Letter: Here’s to hoping Zieve can cast off his fear

Apr 05, 2017

The Beacon’s March 29 article on Peter Zieve (“Electroimpact’s Zieve says he’s victim of state’s probe,” Nicholas Johnson) was very informing.

I am a retired cinematographer and director. In more than 30 years, I had the opportunity to experience diverse cultures and viewpoints, both at home and abroad.

Mr. Zieve considers himself the victim in the state’s case of discrimination. There are many victims in this case, and Mr. Zieve, despite his protestations, is not one of them.

The citizens of Mukilteo, his employees, Americans of the Muslim faith, and all of us bear the burden and the damage for Mr. Zieve’s actions.

When I traveled, I was open to new viewpoints, and also found common ground in our humanity. And, I found that there is more the people of the world share together than what makes us different. I have found this in the arid desert landscape of the Middle East and the frozen tundra of the Arctic.

I am happy that Mr. Zieve and Mr. Khan have been meeting. It is my hope that Mr. Zieve can find in his soul the same openness to the world I have found, and cast off his fear and ignorance.

 

Erich Volkstorf
Mukilteo
Comments (1)
Posted by: Lynn McKinney | Apr 17, 2017 00:29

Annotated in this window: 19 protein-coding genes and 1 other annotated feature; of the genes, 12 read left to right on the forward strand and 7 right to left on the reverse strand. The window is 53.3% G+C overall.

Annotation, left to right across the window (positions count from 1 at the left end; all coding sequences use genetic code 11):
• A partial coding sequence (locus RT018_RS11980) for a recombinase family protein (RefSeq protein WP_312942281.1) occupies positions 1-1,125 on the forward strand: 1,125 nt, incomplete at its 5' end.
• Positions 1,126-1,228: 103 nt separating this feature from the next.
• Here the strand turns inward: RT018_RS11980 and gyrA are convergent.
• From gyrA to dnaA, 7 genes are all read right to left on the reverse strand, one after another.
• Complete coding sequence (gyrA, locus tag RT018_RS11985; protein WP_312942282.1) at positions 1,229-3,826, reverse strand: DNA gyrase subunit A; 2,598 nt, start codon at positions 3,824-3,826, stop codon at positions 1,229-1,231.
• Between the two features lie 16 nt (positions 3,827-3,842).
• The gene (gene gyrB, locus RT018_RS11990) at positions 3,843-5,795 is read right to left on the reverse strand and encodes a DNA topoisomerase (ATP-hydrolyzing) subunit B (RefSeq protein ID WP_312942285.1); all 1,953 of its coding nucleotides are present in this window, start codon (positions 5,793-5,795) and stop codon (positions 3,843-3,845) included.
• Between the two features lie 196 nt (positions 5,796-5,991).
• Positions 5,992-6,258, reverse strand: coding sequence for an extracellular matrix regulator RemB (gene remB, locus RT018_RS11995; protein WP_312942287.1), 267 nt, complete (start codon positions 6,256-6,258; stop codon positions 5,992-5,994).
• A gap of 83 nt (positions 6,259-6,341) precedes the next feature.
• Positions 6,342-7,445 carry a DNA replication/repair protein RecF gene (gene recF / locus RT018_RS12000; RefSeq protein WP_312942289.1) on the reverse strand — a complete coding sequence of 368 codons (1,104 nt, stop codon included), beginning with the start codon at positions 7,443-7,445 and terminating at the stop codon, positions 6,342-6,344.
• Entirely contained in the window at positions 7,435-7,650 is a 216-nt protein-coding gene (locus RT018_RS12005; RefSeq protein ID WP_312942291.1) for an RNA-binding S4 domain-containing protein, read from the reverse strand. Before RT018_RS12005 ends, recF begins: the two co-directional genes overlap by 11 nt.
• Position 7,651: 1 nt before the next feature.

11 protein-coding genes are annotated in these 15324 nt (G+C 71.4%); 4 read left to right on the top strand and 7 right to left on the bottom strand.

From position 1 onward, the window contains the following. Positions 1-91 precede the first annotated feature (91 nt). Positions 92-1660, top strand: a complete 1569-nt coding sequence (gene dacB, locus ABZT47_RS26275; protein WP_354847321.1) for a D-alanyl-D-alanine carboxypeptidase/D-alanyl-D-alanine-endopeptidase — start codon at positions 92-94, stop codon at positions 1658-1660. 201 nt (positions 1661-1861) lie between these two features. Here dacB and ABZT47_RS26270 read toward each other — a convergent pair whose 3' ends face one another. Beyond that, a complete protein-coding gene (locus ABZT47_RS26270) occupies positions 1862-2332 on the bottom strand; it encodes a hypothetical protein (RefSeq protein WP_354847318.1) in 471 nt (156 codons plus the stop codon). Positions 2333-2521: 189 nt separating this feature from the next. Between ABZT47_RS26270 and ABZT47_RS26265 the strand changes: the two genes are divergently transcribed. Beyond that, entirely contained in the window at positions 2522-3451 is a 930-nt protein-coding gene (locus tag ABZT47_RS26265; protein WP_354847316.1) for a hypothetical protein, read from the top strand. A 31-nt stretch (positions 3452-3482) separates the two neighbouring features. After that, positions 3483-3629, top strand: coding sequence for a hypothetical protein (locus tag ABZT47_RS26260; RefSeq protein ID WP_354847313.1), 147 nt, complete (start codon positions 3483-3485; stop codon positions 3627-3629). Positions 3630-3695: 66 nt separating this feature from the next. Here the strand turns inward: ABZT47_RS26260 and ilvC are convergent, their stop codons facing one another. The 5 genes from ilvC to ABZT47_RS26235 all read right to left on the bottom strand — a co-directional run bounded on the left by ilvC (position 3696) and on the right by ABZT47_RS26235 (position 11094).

If you have traveled the world you must know, nearly 90,000 of the faithful Christians and other minority religious groups were killed for their beliefs in violent and gruesome attacks last year, according to a report by the Center for Studies on New Religions, making Christians the most persecuted group in the world. While some were killed as part of state-sanctioned persecution, as in places like North Korea, nearly one-third of the Christians who died in 2016 were executed at the hands of Islamic extremists like ISIS.

The study also found that as many as 600 million Christians were prevented from practicing their faith in 2016.

"There are many places on Earth where being a Christian is the most dangerous thing you can be.

As well, there always seems to be a dialogue about bringing Muslims and Christians together by Mr. Kahn...that I find to be racist....there are many other religions, including Hindu, Buddhists, Judaism, Yazidis, who are persecuted by Muslim majority countries....once thriving, and now down to 2%, expected to be extinct in a few years if the trend continues.

I ask that these Muslim majority countries be as open to other religious groups as the US is expected to be.  Why do 7 majority Muslim countries ban Jews from Israel?  It's a give and take, and I don't see a fairness here.

 



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